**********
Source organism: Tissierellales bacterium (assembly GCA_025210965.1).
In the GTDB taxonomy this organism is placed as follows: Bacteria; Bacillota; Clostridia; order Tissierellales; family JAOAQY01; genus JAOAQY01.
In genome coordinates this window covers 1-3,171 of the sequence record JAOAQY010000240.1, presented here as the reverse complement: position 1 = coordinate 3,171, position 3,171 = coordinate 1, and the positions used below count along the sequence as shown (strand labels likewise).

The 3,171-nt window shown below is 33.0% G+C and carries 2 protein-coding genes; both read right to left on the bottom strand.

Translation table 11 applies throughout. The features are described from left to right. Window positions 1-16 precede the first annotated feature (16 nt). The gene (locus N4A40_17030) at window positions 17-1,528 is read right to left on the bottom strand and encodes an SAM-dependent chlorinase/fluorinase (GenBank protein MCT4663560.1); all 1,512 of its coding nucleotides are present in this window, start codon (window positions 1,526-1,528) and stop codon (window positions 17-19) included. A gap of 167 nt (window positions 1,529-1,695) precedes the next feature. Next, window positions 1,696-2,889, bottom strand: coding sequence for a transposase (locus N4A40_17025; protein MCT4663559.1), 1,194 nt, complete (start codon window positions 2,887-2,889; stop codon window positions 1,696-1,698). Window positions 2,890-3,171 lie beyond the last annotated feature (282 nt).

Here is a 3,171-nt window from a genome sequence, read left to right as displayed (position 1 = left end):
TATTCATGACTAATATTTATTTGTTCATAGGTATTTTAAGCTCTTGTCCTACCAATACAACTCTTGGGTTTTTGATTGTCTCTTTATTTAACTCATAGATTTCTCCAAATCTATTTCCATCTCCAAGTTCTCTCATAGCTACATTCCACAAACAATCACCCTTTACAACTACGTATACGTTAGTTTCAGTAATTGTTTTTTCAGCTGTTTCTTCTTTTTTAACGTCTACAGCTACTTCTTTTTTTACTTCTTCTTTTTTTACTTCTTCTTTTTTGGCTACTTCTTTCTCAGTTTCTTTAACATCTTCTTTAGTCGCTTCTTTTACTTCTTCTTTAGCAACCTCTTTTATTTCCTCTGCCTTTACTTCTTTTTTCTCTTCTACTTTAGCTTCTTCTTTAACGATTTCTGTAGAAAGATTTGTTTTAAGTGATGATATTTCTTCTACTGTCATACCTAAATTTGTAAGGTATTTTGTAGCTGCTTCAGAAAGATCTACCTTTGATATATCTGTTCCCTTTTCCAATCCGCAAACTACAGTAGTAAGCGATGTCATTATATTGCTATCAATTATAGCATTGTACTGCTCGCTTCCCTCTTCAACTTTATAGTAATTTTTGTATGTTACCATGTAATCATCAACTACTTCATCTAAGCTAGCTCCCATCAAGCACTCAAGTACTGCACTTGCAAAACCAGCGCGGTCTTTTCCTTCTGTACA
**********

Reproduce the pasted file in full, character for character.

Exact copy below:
Source organism: Tissierellales bacterium (assembly GCA_025210965.1).
In the GTDB taxonomy this organism is placed as follows: Bacteria; Bacillota; Clostridia; order Tissierellales; family JAOAQY01; genus JAOAQY01.
In genome coordinates this window covers 1-3,171 of the sequence record JAOAQY010000240.1, presented here as the reverse complement: position 1 = coordinate 3,171, position 3,171 = coordinate 1, and the positions used below count along the sequence as shown (strand labels likewise).

The 3,171-nt window shown below is 33.0% G+C and carries 2 protein-coding genes; both read right to left on the bottom strand.

Translation table 11 applies throughout. The features are described from left to right. Window positions 1-16 precede the first annotated feature (16 nt). The gene (locus N4A40_17030) at window positions 17-1,528 is read right to left on the bottom strand and encodes an SAM-dependent chlorinase/fluorinase (GenBank protein MCT4663560.1); all 1,512 of its coding nucleotides are present in this window, start codon (window positions 1,526-1,528) and stop codon (window positions 17-19) included. A gap of 167 nt (window positions 1,529-1,695) precedes the next feature. Next, window positions 1,696-2,889, bottom strand: coding sequence for a transposase (locus N4A40_17025; protein MCT4663559.1), 1,194 nt, complete (start codon window positions 2,887-2,889; stop codon window positions 1,696-1,698). Window positions 2,890-3,171 lie beyond the last annotated feature (282 nt).

Here is a 3,171-nt window from a genome sequence, read left to right as displayed (position 1 = left end):
TATTCATGACTAATATTTATTTGTTCATAGGTATTTTAAGCTCTTGTCCTACCAATACAACTCTTGGGTTTTTGATTGTCTCTTTATTTAACTCATAGATTTCTCCAAATCTATTTCCATCTCCAAGTTCTCTCATAGCTACATTCCACAAACAATCACCCTTTACAACTACGTATACGTTAGTTTCAGTAATTGTTTTTTCAGCTGTTTCTTCTTTTTTAACGTCTACAGCTACTTCTTTTTTTACTTCTTCTTTTTTTACTTCTTCTTTTTTGGCTACTTCTTTCTCAGTTTCTTTAACATCTTCTTTAGTCGCTTCTTTTACTTCTTCTTTAGCAACCTCTTTTATTTCCTCTGCCTTTACTTCTTTTTTCTCTTCTACTTTAGCTTCTTCTTTAACGATTTCTGTAGAAAGATTTGTTTTAAGTGATGATATTTCTTCTACTGTCATACCTAAATTTGTAAGGTATTTTGTAGCTGCTTCAGAAAGATCTACCTTTGATATATCTGTTCCCTTTTCCAATCCGCAAACTACAGTAGTAAGCGATGTCATTATATTGCTATCAATTATAGCATTGTACTGCTCGCTTCCCTCTTCAACTTTATAGTAATTTTTGTATGTTACCATGTAATCATCAACTACTTCATCTAAGCTAGCTCCCATCAAGCACTCAAGTACTGCACTTGCAAAACCAGCGCGGTCTTTTCCTTCTGTACA